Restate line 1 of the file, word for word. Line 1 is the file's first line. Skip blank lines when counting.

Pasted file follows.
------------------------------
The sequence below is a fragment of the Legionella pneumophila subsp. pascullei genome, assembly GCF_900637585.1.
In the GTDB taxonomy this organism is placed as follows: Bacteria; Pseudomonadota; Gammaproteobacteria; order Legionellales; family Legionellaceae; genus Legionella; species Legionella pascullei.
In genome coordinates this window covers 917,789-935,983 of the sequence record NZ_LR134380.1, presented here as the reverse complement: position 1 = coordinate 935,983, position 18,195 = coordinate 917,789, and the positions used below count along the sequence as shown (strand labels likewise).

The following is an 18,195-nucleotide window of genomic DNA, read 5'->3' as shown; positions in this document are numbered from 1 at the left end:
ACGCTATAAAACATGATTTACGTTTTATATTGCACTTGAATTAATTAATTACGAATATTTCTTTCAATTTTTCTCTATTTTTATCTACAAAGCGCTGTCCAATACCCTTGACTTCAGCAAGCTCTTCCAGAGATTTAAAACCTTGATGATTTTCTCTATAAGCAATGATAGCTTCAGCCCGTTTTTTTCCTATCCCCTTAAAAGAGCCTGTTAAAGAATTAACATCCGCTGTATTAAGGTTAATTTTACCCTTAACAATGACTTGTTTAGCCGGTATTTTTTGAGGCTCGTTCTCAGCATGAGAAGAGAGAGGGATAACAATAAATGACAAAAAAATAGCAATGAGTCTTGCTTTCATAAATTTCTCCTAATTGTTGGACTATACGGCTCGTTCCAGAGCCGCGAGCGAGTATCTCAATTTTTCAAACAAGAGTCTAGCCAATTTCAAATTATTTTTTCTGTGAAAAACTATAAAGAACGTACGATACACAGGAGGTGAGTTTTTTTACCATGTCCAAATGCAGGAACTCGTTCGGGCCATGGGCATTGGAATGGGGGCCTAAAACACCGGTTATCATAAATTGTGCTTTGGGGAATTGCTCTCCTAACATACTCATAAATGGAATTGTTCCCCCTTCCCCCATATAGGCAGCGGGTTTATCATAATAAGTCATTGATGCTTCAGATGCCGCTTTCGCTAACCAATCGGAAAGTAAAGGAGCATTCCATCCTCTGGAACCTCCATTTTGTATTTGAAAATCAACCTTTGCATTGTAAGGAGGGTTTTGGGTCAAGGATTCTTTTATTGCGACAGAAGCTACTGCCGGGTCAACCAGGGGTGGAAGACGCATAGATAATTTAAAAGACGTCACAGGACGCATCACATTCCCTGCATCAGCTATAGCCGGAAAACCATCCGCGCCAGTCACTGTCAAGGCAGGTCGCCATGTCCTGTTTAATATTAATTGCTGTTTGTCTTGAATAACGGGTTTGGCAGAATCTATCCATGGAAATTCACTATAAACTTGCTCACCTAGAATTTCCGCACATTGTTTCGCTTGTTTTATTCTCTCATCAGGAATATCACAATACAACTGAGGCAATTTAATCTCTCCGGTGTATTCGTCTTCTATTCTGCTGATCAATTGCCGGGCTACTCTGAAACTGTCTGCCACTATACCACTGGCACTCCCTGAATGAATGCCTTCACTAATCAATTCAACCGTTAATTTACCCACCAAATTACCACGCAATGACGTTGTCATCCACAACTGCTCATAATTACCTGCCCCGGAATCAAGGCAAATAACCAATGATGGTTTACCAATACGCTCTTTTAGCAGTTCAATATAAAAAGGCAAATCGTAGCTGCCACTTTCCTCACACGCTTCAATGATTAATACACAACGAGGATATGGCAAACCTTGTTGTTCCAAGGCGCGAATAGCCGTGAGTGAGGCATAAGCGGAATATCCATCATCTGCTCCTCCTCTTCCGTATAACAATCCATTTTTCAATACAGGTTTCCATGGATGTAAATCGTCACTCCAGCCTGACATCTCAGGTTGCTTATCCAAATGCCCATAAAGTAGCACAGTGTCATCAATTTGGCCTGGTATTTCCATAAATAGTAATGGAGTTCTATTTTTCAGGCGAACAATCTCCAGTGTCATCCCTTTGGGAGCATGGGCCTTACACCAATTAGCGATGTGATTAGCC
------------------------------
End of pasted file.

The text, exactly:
The sequence below is a fragment of the Legionella pneumophila subsp. pascullei genome, assembly GCF_900637585.1.